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Delivering a flu immunisation service during the COVID-19 pandemic

What are the goals for this year’s flu vaccination service given the COVID-19 outbreak?

Unplanned learning

This article was correct at time of publishing (June 18). To keep up with the latest information please visit our coronavirus hub

The COVID-19 outbreak has resulted in unprecedented demand on healthcare services. As a result of the pandemic and greater awareness of the effects a virus can have on society, it is expected there will be increased demand for the influenza (flu) vaccine this year. Recent Public Health England (PHE) guidance advises that it is more important than ever to deliver a well-planned flu immunisation service, in order to help minimise any further impact on health and social care services and to protect those at risk of infection. PHE advises that flu vaccination is one of the most effective interventions available to help reduce this impact.(1)

Changes to delivering the service during the pandemic?

The flu immunisation programme is intended to start in September, in line with when flu vaccinations become available. The World Health Organisation makes recommendations for which strains of virus should be used in the 2020/2021 flu vaccine based on the epidemiology of flu vaccines throughout the world. Delivery of this service is expected to be more challenging due to social distancing restrictions that may be in place, a potential increase in staff absences and the impact COVID-19 has had on health services so far.(1)

Discussions are underway about expanding the service from previous years. However, current guidance advises to plan for delivering the service as usual and PHE recommends that further guidance will be issued nearer the start of the vaccination programme.(1)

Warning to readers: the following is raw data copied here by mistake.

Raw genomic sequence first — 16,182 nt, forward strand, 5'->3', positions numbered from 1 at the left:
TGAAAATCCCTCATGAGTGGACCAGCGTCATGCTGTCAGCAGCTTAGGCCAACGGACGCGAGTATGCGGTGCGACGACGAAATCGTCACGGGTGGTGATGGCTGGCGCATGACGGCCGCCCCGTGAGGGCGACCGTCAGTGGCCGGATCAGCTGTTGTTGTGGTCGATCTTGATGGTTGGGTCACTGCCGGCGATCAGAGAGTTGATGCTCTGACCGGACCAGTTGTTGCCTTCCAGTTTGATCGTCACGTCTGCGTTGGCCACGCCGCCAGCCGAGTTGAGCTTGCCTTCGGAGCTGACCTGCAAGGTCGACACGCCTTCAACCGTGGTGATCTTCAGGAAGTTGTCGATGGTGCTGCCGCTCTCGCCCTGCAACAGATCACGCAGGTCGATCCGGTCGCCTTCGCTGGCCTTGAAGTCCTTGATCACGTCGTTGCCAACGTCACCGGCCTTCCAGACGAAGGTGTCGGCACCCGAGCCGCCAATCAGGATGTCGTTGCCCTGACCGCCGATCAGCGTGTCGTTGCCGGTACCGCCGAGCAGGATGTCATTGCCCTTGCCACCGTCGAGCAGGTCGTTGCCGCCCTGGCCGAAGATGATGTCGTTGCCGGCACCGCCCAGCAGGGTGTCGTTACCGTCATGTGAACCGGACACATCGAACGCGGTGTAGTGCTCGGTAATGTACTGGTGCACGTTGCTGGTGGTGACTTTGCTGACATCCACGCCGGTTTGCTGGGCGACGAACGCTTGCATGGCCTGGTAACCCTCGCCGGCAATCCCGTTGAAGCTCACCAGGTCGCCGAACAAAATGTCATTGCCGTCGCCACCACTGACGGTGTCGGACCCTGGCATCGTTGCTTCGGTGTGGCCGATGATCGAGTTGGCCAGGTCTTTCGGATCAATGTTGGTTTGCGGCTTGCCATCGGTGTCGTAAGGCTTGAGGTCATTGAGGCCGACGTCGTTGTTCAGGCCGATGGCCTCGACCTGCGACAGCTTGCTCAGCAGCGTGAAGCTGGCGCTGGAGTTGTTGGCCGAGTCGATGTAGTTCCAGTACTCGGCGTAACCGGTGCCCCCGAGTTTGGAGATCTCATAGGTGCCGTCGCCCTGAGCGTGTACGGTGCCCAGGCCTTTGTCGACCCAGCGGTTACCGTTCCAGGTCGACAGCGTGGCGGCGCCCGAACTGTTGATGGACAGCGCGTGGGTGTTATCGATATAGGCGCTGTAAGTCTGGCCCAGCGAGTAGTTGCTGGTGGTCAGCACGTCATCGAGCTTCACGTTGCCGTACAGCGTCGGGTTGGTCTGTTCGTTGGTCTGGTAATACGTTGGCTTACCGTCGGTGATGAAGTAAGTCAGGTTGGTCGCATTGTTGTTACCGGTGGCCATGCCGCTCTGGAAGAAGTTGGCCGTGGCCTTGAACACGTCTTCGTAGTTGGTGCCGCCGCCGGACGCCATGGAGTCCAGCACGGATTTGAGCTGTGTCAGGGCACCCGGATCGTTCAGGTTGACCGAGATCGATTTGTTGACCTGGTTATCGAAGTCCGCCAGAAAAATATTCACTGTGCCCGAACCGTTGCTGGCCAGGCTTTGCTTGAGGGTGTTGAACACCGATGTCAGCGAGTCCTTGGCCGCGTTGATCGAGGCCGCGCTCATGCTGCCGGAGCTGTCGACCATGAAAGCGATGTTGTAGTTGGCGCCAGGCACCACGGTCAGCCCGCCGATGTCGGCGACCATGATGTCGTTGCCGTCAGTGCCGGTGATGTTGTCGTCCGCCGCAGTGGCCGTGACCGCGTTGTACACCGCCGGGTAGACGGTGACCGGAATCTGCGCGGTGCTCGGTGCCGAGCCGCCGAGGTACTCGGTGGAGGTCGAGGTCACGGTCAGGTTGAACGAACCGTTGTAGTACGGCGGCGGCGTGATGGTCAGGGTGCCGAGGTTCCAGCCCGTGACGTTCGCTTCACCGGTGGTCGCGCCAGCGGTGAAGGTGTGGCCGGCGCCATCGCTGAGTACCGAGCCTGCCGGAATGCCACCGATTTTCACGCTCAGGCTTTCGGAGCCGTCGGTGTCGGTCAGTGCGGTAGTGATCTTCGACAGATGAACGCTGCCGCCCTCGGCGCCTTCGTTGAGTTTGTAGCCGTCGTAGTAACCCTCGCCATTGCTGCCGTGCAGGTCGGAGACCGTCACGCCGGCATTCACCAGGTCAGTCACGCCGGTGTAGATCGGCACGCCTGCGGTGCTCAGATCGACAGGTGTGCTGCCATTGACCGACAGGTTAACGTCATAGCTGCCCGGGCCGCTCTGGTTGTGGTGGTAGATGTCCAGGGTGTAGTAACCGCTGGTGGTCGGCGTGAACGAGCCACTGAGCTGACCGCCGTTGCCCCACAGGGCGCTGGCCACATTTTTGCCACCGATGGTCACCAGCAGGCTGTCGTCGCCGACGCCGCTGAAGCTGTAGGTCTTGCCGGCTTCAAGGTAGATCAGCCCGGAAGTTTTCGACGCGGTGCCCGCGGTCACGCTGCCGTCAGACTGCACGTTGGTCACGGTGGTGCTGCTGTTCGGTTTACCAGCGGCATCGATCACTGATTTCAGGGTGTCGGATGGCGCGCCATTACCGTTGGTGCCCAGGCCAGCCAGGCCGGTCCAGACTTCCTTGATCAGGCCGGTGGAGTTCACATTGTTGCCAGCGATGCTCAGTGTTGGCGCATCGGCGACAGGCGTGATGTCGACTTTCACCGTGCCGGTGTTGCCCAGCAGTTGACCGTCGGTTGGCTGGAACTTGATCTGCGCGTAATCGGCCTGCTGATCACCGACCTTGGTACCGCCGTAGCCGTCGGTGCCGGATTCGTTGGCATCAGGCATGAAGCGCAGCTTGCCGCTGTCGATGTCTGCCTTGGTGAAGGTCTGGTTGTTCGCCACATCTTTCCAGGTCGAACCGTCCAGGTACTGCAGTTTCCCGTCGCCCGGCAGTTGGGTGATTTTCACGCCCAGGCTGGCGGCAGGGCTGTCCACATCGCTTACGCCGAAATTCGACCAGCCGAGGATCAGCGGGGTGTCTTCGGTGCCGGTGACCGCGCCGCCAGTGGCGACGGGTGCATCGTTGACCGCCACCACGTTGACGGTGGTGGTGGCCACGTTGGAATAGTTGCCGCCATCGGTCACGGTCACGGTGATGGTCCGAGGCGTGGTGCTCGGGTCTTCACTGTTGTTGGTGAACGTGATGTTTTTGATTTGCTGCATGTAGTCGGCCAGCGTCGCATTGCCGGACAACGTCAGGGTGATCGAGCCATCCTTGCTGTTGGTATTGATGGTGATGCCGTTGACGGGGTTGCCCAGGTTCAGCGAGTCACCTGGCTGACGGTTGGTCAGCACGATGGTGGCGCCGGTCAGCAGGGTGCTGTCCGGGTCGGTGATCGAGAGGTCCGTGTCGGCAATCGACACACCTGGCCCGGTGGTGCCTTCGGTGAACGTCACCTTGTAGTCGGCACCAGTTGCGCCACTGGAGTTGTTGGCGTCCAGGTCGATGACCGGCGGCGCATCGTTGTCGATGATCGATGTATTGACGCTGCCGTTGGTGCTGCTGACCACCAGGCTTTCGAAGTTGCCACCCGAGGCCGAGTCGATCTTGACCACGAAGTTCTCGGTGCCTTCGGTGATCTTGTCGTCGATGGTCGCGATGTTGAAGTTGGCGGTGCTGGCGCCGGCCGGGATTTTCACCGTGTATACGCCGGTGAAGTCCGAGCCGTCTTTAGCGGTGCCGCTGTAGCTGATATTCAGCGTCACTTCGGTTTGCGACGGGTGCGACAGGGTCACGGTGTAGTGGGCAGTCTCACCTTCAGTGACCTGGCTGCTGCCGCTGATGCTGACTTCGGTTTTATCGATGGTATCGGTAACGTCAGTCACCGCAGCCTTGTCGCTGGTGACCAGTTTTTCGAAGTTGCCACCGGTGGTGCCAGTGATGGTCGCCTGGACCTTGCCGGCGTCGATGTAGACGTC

Which groups are currently eligible for the flu vaccine?

Current guidance advises that groups eligible for the flu vaccine this coming 2020/21 season remain the same as last year.

Eligible groups include:(1)

  • People between the age of 6 months and 64 years who are considered to be in a clinical risk group
  • Children aged 2-10, but not 11 years or older as on August 31, 2020
  • Women who are pregnant
  • People aged 65 or over
  • Residents of long-stay care homes
  • People classified as carers
  • Health or social care employees of a registered residential care or nursing home, registered domiciliary care provider or voluntary managed hospice provider
  • Close contacts of people who are immunocompromised.

It is expected that all health and care workers will be vaccinated. Eligible groups may change depending on the outcome of discussions to expand the service.

When to administer the flu vaccine?

The flu vaccine for the 2020/21 season should be administered as early as possible to those who are eligible. Wherever possible, people should be vaccinated against the flu by November. This will help to ensure they are already protected once the flu begins to spread.(1) In previous years the focus was to administer the flu vaccine until January.(2)

Are those at higher risk of COVID-19 at higher risk of flu?

Groups at high risk of contracting COVID-19 are also at high risk of contracting the flu. Every effort needs to be made to protect these groups from infection and, as mentioned previously, flu vaccination is one of the most effective interventions available to do this.

What other precautions should be taken?

The Pharmaceutical Services Negotiating Committee (PSNC) recently requested clear guidance from Public Health England regarding personal protective equipment (PPE) for pharmacies delivering a flu immunisation service. PSNC has advised pharmacies to assume that a face mask will be a minimum requirement for delivering the service this year. Consideration also needs to be given to the necessary cleaning required between patients and measures such as suitable staffing levels.(3)